Around a dozen years ago, during a visit to my ancestral village in Pakistan, I joined my brother for Friday prayers at the local mosque. At the time, the country’s military dictator, President Pervez Musharraf, was busy explaining to Pakistanis that they were in the middle of a do-or-die battle against militants—although it seemed that, for ordinary people, this mostly involved dying. People all over the country were wary of prayer leaders preaching about jihad or creating pretexts for others to wage it.
My brother, who runs a business in a fruit and vegetable market, served on a committee of mosque leaders that had recently hired a new imam. Before offering him the job, the committee had checked him out to make sure he was not a radical. “The new imam is not a troublemaker,” my brother assured me. “Times are bad, and what goes on in the mosque affects people’s minds, so we wanted to be sure.”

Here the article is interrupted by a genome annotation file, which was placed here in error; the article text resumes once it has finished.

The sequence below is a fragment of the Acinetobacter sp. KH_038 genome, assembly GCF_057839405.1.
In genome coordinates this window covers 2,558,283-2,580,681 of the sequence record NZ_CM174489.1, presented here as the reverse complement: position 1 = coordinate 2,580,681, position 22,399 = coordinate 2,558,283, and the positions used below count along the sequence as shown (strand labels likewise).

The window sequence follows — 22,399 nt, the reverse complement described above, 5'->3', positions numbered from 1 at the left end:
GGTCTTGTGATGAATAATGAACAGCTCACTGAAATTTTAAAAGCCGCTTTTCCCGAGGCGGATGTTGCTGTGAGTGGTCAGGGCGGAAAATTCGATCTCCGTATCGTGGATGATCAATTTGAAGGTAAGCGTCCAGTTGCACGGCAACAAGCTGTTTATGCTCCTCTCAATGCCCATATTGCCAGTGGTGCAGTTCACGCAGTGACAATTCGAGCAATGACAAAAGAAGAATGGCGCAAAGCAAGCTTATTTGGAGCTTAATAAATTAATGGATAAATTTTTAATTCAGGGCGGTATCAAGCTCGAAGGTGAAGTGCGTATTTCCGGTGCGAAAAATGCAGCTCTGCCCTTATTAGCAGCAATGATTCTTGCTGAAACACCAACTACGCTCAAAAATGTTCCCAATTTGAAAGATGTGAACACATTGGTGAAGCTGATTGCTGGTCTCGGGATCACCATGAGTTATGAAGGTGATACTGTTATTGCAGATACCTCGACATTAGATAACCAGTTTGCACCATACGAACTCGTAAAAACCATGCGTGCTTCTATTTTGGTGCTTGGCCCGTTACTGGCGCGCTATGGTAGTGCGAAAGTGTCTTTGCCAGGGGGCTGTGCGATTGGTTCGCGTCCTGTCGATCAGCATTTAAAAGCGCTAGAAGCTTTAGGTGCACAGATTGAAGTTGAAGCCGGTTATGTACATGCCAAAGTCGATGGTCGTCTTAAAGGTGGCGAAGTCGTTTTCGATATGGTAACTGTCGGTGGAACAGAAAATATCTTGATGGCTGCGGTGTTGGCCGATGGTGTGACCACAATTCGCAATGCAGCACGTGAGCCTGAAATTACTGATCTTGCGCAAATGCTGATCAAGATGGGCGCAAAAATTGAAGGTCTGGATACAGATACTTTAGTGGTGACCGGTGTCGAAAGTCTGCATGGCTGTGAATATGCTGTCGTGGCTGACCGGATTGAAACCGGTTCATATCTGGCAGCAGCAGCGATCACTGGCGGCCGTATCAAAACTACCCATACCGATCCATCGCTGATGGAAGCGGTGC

That day, the imam’s sermon was suitably vague: health and wealth for everyone, sweet words about the ummah (the global community of Muslims), and no calls to arms or support for holy wars. The imam did take a jab or two at those who preached “enlightened moderation”—a meaningless label that Musharraf had apparently picked up during his numerous visits to think tanks in the United States and that he had begun using to describe the ideological direction of his dictatorship. Musharraf was at the height of his double game: allowing the United States to use Pakistani military bases to bomb the Afghan Taliban while signing peace deals with the Pakistani Taliban. The new imam might have been a moderate by my brother’s standards, but he had no appetite for Musharraf’s brand of enlightenment. I wondered if this imam could help stem the tide of radicalism or whether he was part of it.
I found my answer around midnight, when a loudspeaker attached to the mosque’s
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